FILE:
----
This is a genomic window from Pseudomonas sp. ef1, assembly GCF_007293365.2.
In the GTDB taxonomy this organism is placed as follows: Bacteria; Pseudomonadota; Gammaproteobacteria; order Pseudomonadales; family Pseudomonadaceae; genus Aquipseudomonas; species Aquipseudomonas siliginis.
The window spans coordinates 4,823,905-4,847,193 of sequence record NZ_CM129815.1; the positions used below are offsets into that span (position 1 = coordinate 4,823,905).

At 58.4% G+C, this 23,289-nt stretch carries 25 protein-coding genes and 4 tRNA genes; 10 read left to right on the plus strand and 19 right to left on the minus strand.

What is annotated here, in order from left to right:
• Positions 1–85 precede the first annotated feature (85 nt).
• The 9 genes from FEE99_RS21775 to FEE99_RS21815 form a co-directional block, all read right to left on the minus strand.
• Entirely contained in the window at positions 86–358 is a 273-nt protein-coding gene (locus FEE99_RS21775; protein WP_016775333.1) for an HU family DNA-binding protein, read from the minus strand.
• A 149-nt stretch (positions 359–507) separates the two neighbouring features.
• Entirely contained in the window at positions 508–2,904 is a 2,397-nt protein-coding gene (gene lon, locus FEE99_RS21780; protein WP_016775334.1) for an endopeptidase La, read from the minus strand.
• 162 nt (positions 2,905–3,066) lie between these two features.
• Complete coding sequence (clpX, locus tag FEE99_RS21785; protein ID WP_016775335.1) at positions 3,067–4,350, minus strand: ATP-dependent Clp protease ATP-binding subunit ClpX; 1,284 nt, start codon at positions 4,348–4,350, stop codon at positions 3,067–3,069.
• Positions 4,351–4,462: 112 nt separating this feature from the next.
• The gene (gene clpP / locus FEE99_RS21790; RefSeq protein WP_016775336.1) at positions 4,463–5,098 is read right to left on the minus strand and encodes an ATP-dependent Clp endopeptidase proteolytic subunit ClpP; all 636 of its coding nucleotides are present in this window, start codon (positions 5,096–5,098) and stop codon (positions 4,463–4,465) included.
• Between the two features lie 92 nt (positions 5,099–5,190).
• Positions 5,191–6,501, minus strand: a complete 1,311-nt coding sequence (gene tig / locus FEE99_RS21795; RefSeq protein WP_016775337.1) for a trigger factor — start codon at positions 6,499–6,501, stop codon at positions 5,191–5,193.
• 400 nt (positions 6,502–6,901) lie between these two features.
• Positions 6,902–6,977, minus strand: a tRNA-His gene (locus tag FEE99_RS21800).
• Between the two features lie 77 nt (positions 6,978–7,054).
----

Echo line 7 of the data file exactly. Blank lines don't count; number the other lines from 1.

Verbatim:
• The 9 genes from FEE99_RS21775 to FEE99_RS21815 form a co-directional block, all read right to left on the minus strand.